The sales process is the stages you go through to create and win new opportunities. What follows here is Sales Process 101, a simple, straightforward sales process you can use and customize.
There was a time when I was afraid to say out loud that I didn't believe in the linear sales process. My experience was such that I recognized that certain changes in the environment caused the process to become nonlinear. While I still believe the process is nonlinear, it is helpful to have a plan, even if you know it is going to be disrupted by the client or unexpected events.
The stages of a traditional sales process are as follows:
- Presentation and proposal
An Explanation of Each Stage
In the modern age, a lot of companies have added many more stages to the sales process, including things like marketing-qualified leads, sales-qualified leads, and post-sale customer-success activities. Because this is Sales Process 101, we'll stick to the big steps and stages.
- Targeting: The first step of a traditional sales process is targeting. In this stage of the process, you look at your territory and decide what companies you should pursue. It's important to spend your time on companies that will benefit from what you sell. During targeting, you make a set of assumptions about who deserves your time and energy.
- Qualification: Good targeting makes qualification easier. When you qualify your prospective client, you are having a conversation about whether or not the prospect can benefit from what you sell. If the client won't benefit from what you sell, or can’t buy for some other reason, they will be disqualified. You have to be careful in this stage. Your contacts are not going to find a conversation about qualification valuable to them. Early on, you are better off committing to a meeting and asking non-offensive questions. At some point, you'll need to talk about budgets and who will sign a contract should your prospective client decide to buy from you.
- Discovery: Deals are mostly won or lost during the discovery stage. The traditional conception of discovery is that you ask your client questions to learn about their business, problems, and challenges. Legacy approaches are designed to elicit a problem as a way for a salesperson to introduce their "solution" (i.e., their product or service). By contrast, salespeople using the modern approach ask questions that help the client learn something they need to know to improve their results. Generally, the more the client learns what they need to know, the more likely the salesperson is to win.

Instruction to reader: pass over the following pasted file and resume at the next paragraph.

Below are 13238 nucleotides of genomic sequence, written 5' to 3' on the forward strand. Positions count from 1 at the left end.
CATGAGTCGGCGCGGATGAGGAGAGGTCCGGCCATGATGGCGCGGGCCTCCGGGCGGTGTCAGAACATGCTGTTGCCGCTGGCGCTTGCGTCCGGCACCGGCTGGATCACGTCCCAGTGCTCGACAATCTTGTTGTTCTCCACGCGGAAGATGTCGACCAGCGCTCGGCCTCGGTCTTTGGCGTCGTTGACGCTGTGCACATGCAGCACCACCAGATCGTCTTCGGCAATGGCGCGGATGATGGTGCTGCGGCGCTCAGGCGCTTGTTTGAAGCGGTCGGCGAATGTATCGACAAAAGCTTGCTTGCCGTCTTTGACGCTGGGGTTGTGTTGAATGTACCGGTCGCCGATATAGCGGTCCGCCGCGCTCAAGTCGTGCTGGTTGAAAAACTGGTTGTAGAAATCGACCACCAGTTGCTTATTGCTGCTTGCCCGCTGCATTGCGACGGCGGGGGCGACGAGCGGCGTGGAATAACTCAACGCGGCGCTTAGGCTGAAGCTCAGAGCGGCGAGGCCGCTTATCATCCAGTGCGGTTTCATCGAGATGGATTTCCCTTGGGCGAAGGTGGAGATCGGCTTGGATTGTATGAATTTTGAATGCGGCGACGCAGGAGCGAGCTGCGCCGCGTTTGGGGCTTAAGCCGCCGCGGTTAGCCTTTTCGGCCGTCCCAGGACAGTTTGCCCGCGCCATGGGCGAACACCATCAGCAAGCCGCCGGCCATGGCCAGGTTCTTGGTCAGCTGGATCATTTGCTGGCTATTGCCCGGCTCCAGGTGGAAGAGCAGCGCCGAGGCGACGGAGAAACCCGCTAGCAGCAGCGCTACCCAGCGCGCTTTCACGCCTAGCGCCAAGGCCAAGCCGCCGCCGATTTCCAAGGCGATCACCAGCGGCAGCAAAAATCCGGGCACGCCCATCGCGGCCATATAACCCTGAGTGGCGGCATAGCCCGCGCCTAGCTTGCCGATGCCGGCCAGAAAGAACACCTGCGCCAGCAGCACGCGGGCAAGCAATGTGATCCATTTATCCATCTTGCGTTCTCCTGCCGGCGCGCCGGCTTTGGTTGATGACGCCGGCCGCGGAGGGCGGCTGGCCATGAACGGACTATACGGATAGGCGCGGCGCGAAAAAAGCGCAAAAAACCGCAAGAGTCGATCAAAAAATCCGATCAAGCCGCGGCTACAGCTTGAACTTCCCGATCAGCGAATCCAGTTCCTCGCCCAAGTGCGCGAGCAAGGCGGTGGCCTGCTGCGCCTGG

- Presentation and proposal: Once you understand the client's needs, it is common for the sales process to require a presentation that addresses why the client should buy from the salesperson's company and how their "solution" is going to solve the client's problem. The client's contacts are invited to ask questions, so the salesperson can clarify anything the contacts don't understand. The salesperson also resolves any concerns.
- Negotiation: Once the client decides to move forward, the salesperson either provides the client with a contract or accepts a contract from the client (something common when selling to big companies). The salesperson may need to negotiate pricing, terms, or indemnification and insurance.
- Win/loss: At the conclusion of a negotiation, the client will buy from the salesperson or, if the Gods of Sales frown upon the salesperson, the company buys from their competition.
Next, let’s look at a list of likely outcomes you need to achieve in of these stages.
At the end of the targeting stage, the salesperson will have answers to these questions:
- Is this prospect in the company's sweet spot?
- Do they currently buy what we sell?
- Are you locked out due to a strategic mismatch or some other reason?
- Do we have an existing relationship we can leverage?
At the end of the qualification stage of the sales process, the salesperson will be able to answer these questions:
- Have we identified a power sponsor?
- Is this account in a strong vertical for us?
- Do we understand how our service fits into their overall business strategy?
- Can they buy if they want or need to?
Sales Process 101 will have the salesperson answering questions like these during discovery:
- Have we identified the key stakeholders?
- Have we identified the members of the buying committee?
- Have we completed an organizational needs analysis?
- Do we know and understand their business drivers?
- Do we know the buying committee’s business and personal motivations?
- Do we know their expected ROI?
- Are we certain our capabilities allow us to solve their problem?
- Do we have a competitive strategy to win this deal?
Presentation and Proposal
The following questions will help you make the most of the presentation and proposal stage:
- Does the client understand how we will help them improve their results?
- Who prefers to buy from the salesperson and their company?
- Are there any concerns that we still need to resolve for the client?
- Do we have a verbal commitment?
- Are there still competitors engaged with the prospective client?
The salesperson is going to be charged with negotiating a win-win agreement, asking for something of equal or greater value in exchange for whatever they give the client. This can be more difficult than it sounds, especially with tricky subjects like indemnity.
Reverse-Engineering Sales Process 101
If you need a sales process and want to look at a few steps beyond this one, you can find many by searching Google. Should you decide to do so, you want to make certain to customize the outcomes the salesperson needs to obtain in each of the stages.
If you want a more flexible, nonlinear approach, pick up The Lost Art of Closing: Winning the Ten Commitments That Drive Sales. Looking at the sales process as a series of conversations and commitments allows for deal control that can be difficult to create using Sales Process 101.